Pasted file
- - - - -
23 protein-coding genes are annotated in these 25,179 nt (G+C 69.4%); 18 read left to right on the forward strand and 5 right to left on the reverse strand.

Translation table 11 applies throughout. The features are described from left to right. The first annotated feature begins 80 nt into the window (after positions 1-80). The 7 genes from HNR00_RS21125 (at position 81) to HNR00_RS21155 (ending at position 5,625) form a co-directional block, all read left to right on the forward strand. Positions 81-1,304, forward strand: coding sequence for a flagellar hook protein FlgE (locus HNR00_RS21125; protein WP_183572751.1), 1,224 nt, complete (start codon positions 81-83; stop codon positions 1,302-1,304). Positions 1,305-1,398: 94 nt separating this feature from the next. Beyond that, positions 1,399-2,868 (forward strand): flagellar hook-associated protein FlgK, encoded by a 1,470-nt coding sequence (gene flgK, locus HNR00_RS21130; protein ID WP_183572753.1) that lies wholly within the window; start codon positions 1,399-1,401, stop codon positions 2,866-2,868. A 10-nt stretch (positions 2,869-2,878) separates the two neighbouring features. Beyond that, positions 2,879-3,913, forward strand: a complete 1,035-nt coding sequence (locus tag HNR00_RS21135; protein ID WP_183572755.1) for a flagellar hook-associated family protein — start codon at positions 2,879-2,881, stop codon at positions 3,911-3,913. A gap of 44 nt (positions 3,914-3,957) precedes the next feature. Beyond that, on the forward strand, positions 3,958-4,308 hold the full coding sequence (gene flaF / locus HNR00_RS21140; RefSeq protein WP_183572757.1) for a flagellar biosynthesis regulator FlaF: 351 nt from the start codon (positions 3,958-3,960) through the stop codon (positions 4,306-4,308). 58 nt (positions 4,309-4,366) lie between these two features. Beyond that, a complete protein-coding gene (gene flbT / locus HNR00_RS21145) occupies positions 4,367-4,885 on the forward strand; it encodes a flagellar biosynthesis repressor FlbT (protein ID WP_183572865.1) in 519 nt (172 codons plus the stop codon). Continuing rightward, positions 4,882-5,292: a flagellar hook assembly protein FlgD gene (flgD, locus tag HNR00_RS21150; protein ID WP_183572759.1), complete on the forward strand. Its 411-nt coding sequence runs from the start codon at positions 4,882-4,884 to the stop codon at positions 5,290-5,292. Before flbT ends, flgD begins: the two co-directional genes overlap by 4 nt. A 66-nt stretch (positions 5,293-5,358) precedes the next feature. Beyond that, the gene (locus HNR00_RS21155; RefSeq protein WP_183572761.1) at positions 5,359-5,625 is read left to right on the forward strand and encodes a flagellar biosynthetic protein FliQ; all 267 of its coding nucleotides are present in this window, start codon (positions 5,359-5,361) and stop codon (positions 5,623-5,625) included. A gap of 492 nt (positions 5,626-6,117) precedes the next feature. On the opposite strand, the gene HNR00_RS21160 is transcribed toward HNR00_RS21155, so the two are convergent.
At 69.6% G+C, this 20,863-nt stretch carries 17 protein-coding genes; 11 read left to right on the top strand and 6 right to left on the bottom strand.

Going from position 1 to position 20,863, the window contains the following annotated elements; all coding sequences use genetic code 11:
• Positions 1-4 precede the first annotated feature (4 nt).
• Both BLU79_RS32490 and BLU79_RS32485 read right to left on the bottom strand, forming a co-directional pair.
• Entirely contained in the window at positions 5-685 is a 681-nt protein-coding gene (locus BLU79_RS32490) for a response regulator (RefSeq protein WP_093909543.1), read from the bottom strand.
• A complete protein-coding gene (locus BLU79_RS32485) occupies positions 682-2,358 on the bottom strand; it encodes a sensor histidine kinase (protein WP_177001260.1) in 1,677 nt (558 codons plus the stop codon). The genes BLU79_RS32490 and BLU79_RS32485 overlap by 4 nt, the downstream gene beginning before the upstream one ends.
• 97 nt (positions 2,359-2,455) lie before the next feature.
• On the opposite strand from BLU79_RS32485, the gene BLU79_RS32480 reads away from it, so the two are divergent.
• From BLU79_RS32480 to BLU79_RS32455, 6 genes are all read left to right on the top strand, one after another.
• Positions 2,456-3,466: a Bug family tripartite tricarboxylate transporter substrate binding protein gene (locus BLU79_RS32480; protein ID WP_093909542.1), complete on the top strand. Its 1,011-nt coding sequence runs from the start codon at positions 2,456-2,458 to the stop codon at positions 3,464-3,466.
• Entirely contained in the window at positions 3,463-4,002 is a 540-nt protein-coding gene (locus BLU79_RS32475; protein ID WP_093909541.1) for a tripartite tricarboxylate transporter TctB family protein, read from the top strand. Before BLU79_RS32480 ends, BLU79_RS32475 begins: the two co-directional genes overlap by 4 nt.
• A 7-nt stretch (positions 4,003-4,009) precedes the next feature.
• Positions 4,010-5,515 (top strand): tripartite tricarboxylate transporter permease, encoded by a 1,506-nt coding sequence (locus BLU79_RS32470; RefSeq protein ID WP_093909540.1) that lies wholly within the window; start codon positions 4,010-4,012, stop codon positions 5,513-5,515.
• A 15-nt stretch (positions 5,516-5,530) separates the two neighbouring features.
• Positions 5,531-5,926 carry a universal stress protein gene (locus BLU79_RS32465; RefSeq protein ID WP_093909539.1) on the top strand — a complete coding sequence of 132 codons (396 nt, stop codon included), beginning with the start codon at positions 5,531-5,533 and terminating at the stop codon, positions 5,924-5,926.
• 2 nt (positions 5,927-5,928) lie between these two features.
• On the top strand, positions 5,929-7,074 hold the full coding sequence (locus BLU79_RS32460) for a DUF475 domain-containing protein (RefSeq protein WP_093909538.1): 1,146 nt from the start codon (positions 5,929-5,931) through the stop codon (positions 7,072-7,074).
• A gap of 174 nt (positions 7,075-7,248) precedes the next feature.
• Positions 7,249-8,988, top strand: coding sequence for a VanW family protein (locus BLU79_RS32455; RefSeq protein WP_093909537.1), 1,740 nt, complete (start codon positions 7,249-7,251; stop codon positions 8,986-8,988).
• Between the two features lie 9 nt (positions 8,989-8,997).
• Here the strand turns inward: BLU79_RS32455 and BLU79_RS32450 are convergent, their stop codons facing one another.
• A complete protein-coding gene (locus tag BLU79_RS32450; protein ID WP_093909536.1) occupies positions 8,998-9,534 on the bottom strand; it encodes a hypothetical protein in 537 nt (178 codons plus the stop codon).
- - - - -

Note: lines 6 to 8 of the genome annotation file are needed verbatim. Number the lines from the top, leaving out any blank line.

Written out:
• Both BLU79_RS32490 and BLU79_RS32485 read right to left on the bottom strand, forming a co-directional pair.
• Entirely contained in the window at positions 5-685 is a 681-nt protein-coding gene (locus BLU79_RS32490) for a response regulator (RefSeq protein WP_093909543.1), read from the bottom strand.
• A complete protein-coding gene (locus BLU79_RS32485) occupies positions 682-2,358 on the bottom strand; it encodes a sensor histidine kinase (protein WP_177001260.1) in 1,677 nt (558 codons plus the stop codon). The genes BLU79_RS32490 and BLU79_RS32485 overlap by 4 nt, the downstream gene beginning before the upstream one ends.